On the nicotinic acid question, someone asked me offline a similar sort of question regarding nicotine/cigarettes and their effect on the microbiota of the gut. The study discussed in this post suggested that use of TDC inhibitors may help solve the problem (and I guess the researchers are currently testing this), so increasing nicotinic acid may not be necessary. Nicotinic acid could still be investigated in this context in the lab though I suppose. And I’m not sure if anyone has investigated COMT inhibitors in this context (happy to be corrected on this matter).
      I hope this helps.
      Kind regards,
      Simon

      Like

  3. Chris

    Is low dose doxycycline really that bad in terms of antibiotic resistance? It’s only one antibiotic. There are others. As long we don’t do it with all antibiotics? Isn’t doxycycline also used as a malarial preventative medicine. So lots of people taking in long term at quite low doses anyway?

    Like

    • Simon

      Hi Chris,
      Thanks for the interesting comment.
      You are right that doxy has been used as a preventative treatment of malaria, but the point there is that daily doses of doxy have been shown (across multiple and independent studies) to be highly effective at killing the parasite which is the causal agent in malaria (https://www.ncbi.nlm.nih.gov/pmc/articles/PMC3062442/). In the case of Parkinson’s, the causal agent is unknown, thus the logic for using low dose doxy in this context is less clear. Having said that I have heard that there are efforts to get a clinical trial off the ground to test this effectiveness of doxy in PD, but the failure of minocycline – a similar tetracycline antibiotic – to show any effect in PD will probably make this new trial a hard sell.
      I have also been searching for a clear definition of what is meant by sub-antibiotic doses and it seems to vary between sources and (disturbingly) regions (http://www.fao.org/docrep/article/agrippa/555_en.htm).
      On the philosophical matter of using low dose doxy, the question for me is not “is low dose really that bad? We have other antibiotics”, the real question is “should mankind really be taking the risk?”. 80% of us would not be here if not for antibiotics, and it is only a matter of time before we lose that advantage. Reckless use of these compounds will only speeds up that clock. Apologies for the dramatics and I am happy to be corrected on my logic here if I’ve got this wrong, but when the experts in the field – like Prof Tulkens – are saying we are playing with fire, I am inclined to listen.
      Perhaps if I was diagnosed tomorrow, my attitude might change on this matter. But for now I have to walk the responsible line.
      Kind regards,
      Simon

      Like

  4. jeffreyn

    The linked diagram from Wikipedia (Biosynthetic pathways for catecholamines and trace amines in the human brain) shows AADC as the enzyme involved in both the conversion of L-Tyrosine to p-Tyramine, and the conversion of L-DOPA to Dopamine.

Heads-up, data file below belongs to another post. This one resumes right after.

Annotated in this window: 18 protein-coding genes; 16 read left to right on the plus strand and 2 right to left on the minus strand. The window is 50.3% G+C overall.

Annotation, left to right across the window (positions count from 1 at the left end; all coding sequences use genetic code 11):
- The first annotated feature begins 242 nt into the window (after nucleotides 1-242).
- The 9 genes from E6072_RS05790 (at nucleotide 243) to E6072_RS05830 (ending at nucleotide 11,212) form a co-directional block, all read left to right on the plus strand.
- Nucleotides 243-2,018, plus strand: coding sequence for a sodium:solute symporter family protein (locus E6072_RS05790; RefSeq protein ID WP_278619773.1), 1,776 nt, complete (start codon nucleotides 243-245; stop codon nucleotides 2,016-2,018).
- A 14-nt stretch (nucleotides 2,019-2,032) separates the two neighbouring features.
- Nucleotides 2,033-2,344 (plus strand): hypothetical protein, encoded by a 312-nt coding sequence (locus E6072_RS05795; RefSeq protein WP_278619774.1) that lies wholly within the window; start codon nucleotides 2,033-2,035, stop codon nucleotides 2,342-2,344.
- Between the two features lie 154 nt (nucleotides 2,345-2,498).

Your diagrams represent the situation outside of the brain, and show AADC as two separate enzymes (TDC and DDC).

    Have I understood that correctly, that there is a difference between how things work inside the brain compared to how they work outside the brain? Or is there an error in one of the diagrams?

    https://en.wikipedia.org/wiki/Template:Catecholamine_and_trace_amine_biosynthesis

    Like

    • jeffreyn

      I think I’ve found the answer. I’ve learnt from your Semanticscholar reference that the term AADC is collective. That is, both TDC and DDC are AADCs.

      Like

    • Simon

      Hi Jeffreyn,
      Thanks for the comment. I’m not sure I fully understand the question here, but you are correct that Aromatic L-amino acid decarboxylase (or AADC; also known as DOPA decarboxylase (or DDC)) is the enzyme involved in both the conversion of L-Tyrosine to p-Tyramine, and the conversion of L-DOPA to Dopamine. Bacterial Tyrosine decarboxylase (or TDC), which is an enzyme that converts tyrosine into tyramine, is a member of the “aromatic amino acid” family, but the gene for the TDC enzyme has not been found in flies or any higher animals (and certainly not in humans). For clarity’s sake in humans, AADC is generally only used to refer to DOPA decarboxylase.
      As far as I’m aware, there are no differences between how things work in and outside the brain (happy to be corrected on this). In the study discussed in this post, it was simply found that bacterial TDC can also convert levodopa to dopamine. The Semanticscholar diagram demonstrates the tyrosine into tyramine conversion, while DDC exhibits the Levodopa into dopamine conversion.
      I hope this answers your question.
      Kind regards,
      Simon

      Like

      • jeffreyn

        Yes, this answers my question. Thanks.

        What I hadn’t grasped earlier is that TDC is a bacterial decarboxylase but not a human decarboxylase.

        Like

  5. jeffreyn